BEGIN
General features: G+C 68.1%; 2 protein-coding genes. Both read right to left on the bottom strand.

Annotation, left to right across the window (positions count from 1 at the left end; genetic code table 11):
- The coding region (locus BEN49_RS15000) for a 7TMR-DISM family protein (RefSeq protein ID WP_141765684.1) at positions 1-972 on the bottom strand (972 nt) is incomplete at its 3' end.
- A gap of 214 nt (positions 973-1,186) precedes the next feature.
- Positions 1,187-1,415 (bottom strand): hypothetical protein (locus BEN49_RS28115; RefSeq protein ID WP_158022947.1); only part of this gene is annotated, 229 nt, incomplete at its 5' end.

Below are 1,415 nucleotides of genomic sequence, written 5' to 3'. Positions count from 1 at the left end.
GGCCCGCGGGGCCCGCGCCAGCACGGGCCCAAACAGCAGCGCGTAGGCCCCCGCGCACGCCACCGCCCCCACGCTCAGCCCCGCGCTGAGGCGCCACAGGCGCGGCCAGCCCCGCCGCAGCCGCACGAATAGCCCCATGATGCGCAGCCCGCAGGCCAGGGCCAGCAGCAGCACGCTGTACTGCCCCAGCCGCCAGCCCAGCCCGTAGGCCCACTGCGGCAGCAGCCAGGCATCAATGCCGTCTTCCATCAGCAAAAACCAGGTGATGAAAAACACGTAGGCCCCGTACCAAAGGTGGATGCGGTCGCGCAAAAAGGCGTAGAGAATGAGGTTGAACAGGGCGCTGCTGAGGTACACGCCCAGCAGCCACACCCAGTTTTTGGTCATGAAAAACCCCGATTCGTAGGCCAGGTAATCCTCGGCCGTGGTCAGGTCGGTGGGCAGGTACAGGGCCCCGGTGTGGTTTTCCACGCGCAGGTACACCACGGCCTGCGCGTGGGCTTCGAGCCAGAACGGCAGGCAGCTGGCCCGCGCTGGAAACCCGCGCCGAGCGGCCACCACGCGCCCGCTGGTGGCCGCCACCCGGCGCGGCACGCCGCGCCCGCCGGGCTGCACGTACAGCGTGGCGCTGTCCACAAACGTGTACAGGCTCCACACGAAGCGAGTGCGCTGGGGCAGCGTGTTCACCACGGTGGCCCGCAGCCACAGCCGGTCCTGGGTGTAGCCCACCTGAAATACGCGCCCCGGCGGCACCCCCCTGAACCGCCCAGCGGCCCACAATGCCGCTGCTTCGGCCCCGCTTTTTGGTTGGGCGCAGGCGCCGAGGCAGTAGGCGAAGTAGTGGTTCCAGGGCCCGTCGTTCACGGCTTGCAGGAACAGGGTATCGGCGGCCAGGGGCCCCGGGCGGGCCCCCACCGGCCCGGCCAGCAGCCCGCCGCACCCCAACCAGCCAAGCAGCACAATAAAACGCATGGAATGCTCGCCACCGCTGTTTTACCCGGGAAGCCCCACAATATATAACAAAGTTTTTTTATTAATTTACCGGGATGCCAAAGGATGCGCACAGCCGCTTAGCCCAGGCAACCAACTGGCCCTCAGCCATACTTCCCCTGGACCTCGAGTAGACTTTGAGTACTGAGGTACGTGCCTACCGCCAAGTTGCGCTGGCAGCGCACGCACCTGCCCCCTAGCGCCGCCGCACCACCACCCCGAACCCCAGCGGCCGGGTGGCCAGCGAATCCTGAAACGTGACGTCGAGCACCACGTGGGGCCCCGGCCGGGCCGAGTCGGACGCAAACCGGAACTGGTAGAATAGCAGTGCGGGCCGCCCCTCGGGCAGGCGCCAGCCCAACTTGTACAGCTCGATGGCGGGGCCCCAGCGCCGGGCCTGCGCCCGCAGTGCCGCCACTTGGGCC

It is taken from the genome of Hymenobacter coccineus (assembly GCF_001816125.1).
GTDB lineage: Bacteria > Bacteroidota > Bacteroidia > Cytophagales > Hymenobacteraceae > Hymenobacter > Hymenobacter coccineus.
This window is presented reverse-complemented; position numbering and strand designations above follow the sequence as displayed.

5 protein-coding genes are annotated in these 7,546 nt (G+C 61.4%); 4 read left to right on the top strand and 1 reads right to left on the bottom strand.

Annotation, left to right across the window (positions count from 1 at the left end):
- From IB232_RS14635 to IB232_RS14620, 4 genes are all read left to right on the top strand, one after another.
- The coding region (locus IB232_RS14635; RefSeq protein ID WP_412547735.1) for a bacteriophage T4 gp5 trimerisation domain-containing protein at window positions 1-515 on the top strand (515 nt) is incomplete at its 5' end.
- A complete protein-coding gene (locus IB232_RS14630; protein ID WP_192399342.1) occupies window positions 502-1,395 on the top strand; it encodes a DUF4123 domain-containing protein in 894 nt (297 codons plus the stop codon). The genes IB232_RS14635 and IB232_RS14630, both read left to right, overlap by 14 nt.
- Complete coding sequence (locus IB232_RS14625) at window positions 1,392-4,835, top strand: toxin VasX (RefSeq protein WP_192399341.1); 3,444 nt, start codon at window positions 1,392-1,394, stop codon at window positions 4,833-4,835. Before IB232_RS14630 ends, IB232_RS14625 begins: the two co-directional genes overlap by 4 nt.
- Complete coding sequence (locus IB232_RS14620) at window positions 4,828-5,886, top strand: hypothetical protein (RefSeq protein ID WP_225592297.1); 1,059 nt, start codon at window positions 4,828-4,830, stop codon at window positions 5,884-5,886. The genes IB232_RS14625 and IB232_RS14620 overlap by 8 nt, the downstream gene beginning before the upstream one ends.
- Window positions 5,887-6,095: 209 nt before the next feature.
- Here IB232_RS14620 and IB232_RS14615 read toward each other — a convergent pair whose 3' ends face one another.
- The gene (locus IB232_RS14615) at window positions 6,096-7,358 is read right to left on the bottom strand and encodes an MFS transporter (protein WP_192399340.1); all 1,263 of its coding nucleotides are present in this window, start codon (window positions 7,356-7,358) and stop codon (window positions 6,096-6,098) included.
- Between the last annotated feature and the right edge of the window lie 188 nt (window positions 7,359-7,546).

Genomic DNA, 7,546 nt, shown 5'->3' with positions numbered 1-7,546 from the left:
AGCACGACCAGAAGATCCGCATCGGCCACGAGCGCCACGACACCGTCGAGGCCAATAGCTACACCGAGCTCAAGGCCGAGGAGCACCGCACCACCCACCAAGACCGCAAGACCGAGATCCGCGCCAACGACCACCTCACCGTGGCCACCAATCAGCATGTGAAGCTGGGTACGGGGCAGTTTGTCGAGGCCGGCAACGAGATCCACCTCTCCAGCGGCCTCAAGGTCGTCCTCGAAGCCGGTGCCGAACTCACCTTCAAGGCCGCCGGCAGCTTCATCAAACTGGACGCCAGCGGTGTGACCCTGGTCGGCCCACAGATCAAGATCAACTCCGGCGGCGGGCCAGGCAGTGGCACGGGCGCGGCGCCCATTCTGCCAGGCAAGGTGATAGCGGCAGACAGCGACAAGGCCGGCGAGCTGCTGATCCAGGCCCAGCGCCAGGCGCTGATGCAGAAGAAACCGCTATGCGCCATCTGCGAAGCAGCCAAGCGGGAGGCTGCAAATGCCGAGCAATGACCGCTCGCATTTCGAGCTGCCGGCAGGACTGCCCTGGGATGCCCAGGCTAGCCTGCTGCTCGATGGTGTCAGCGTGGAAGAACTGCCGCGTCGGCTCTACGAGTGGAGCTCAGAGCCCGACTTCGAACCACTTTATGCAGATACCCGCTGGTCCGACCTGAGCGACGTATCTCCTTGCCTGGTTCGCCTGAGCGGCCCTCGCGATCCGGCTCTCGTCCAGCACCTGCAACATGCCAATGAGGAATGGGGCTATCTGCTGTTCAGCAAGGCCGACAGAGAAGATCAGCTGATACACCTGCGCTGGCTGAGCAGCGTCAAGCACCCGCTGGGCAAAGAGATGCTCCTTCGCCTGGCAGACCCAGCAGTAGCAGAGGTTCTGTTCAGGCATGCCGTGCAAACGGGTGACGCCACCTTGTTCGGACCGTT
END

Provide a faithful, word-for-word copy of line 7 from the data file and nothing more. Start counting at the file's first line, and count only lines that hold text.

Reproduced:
GGCCCGCGGGGCCCGCGCCAGCACGGGCCCAAACAGCAGCGCGTAGGCCCCCGCGCACGCCACCGCCCCCACGCTCAGCCCCGCGCTGAGGCGCCACAGGCGCGGCCAGCCCCGCCGCAGCCGCACGAATAGCCCCATGATGCGCAGCCCGCAGGCCAGGGCCAGCAGCAGCACGCTGTACTGCCCCAGCCGCCAGCCCAGCCCGTAGGCCCACTGCGGCAGCAGCCAGGCATCAATGCCGTCTTCCATCAGCAAAAACCAGGTGATGAAAAACACGTAGGCCCCGTACCAAAGGTGGATGCGGTCGCGCAAAAAGGCGTAGAGAATGAGGTTGAACAGGGCGCTGCTGAGGTACACGCCCAGCAGCCACACCCAGTTTTTGGTCATGAAAAACCCCGATTCGTAGGCCAGGTAATCCTCGGCCGTGGTCAGGTCGGTGGGCAGGTACAGGGCCCCGGTGTGGTTTTCCACGCGCAGGTACACCACGGCCTGCGCGTGGGCTTCGAGCCAGAACGGCAGGCAGCTGGCCCGCGCTGGAAACCCGCGCCGAGCGGCCACCACGCGCCCGCTGGTGGCCGCCACCCGGCGCGGCACGCCGCGCCCGCCGGGCTGCACGTACAGCGTGGCGCTGTCCACAAACGTGTACAGGCTCCACACGAAGCGAGTGCGCTGGGGCAGCGTGTTCACCACGGTGGCCCGCAGCCACAGCCGGTCCTGGGTGTAGCCCACCTGAAATACGCGCCCCGGCGGCACCCCCCTGAACCGCCCAGCGGCCCACAATGCCGCTGCTTCGGCCCCGCTTTTTGGTTGGGCGCAGGCGCCGAGGCAGTAGGCGAAGTAGTGGTTCCAGGGCCCGTCGTTCACGGCTTGCAGGAACAGGGTATCGGCGGCCAGGGGCCCCGGGCGGGCCCCCACCGGCCCGGCCAGCAGCCCGCCGCACCCCAACCAGCCAAGCAGCACAATAAAACGCATGGAATGCTCGCCACCGCTGTTTTACCCGGGAAGCCCCACAATATATAACAAAGTTTTTTTATTAATTTACCGGGATGCCAAAGGATGCGCACAGCCGCTTAGCCCAGGCAACCAACTGGCCCTCAGCCATACTTCCCCTGGACCTCGAGTAGACTTTGAGTACTGAGGTACGTGCCTACCGCCAAGTTGCGCTGGCAGCGCACGCACCTGCCCCCTAGCGCCGCCGCACCACCACCCCGAACCCCAGCGGCCGGGTGGCCAGCGAATCCTGAAACGTGACGTCGAGCACCACGTGGGGCCCCGGCCGGGCCGAGTCGGACGCAAACCGGAACTGGTAGAATAGCAGTGCGGGCCGCCCCTCGGGCAGGCGCCAGCCCAACTTGTACAGCTCGATGGCGGGGCCCCAGCGCCGGGCCTGCGCCCGCAGTGCCGCCACTTGGGCC